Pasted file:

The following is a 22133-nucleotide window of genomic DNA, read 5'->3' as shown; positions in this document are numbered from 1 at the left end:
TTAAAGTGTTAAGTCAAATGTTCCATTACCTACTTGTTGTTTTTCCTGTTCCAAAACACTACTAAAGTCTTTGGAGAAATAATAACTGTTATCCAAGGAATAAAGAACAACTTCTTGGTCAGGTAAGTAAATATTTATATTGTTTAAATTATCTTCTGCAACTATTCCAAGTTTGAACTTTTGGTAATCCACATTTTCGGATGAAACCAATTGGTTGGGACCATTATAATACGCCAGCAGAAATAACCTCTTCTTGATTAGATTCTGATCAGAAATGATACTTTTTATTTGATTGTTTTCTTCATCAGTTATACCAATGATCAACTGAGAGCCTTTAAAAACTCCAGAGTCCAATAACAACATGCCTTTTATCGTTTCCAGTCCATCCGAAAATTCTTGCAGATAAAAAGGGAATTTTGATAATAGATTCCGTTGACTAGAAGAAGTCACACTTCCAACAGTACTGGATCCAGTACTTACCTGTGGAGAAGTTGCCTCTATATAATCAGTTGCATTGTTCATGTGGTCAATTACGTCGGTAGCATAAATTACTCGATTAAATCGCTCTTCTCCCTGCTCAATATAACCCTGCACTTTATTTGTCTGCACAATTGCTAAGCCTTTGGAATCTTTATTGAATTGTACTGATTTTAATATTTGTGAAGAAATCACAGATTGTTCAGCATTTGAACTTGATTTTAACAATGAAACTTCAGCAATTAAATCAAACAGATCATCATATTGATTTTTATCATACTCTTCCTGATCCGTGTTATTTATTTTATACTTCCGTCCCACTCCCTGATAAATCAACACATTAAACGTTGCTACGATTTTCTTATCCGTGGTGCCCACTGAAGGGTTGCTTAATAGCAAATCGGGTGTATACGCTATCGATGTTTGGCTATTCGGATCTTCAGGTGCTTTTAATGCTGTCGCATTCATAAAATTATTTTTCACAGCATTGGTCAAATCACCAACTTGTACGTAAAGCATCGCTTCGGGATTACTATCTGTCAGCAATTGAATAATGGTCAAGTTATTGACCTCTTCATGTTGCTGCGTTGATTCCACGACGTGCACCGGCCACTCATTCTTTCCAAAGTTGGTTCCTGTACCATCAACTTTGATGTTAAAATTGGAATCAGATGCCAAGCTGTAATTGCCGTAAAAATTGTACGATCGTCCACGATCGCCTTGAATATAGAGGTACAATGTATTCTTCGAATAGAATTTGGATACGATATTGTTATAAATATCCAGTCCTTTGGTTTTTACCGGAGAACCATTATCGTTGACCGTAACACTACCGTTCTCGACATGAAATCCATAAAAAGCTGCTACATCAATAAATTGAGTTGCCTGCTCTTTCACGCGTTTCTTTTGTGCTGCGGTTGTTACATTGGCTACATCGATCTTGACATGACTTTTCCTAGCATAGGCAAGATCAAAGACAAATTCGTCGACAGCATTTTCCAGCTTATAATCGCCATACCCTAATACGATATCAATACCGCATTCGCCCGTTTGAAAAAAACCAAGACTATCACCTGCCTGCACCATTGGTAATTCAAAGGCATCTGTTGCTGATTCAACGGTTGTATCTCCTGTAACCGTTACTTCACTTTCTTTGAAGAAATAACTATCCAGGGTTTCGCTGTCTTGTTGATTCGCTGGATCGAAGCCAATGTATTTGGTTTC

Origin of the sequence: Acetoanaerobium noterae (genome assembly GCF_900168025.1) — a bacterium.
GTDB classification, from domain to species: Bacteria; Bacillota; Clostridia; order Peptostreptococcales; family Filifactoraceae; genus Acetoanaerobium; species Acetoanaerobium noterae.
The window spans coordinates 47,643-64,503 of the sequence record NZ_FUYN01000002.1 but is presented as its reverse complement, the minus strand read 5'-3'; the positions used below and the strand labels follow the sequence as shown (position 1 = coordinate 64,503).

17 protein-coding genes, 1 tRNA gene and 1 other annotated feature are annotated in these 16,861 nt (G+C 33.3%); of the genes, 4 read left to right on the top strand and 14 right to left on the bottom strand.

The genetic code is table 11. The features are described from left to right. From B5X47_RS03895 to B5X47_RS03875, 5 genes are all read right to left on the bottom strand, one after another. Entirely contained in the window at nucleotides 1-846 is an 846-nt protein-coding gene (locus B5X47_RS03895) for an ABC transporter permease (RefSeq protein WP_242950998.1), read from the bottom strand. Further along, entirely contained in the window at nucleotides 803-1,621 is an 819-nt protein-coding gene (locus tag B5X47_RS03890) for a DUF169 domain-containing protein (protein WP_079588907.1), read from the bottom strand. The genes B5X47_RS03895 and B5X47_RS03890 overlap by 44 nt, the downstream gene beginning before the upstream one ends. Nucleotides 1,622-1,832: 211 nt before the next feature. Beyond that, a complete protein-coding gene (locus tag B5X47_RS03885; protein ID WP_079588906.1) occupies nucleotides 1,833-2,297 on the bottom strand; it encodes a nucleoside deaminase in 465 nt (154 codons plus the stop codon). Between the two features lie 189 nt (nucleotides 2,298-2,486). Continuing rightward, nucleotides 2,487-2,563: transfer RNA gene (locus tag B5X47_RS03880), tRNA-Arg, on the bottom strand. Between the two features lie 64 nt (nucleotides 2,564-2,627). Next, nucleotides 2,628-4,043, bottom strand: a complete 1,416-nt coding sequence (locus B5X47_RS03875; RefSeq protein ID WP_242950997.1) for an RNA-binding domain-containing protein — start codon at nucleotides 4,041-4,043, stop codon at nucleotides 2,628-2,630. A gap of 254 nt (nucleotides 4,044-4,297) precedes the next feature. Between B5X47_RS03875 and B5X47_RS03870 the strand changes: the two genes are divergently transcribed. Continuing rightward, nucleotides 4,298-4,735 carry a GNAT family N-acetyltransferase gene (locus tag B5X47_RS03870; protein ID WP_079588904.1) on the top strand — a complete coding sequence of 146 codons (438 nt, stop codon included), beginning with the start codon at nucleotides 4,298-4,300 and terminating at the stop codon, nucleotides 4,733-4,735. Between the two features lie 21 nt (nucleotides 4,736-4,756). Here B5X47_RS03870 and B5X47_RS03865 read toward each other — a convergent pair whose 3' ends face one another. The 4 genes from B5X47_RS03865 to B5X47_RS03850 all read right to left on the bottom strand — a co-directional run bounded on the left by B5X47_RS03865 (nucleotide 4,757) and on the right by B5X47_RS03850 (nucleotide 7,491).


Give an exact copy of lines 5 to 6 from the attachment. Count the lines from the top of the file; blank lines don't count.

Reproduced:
The window spans coordinates 47,643-64,503 of the sequence record NZ_FUYN01000002.1 but is presented as its reverse complement, the minus strand read 5'-3'; the positions used below and the strand labels follow the sequence as shown (position 1 = coordinate 64,503).

17 protein-coding genes, 1 tRNA gene and 1 other annotated feature are annotated in these 16,861 nt (G+C 33.3%); of the genes, 4 read left to right on the top strand and 14 right to left on the bottom strand.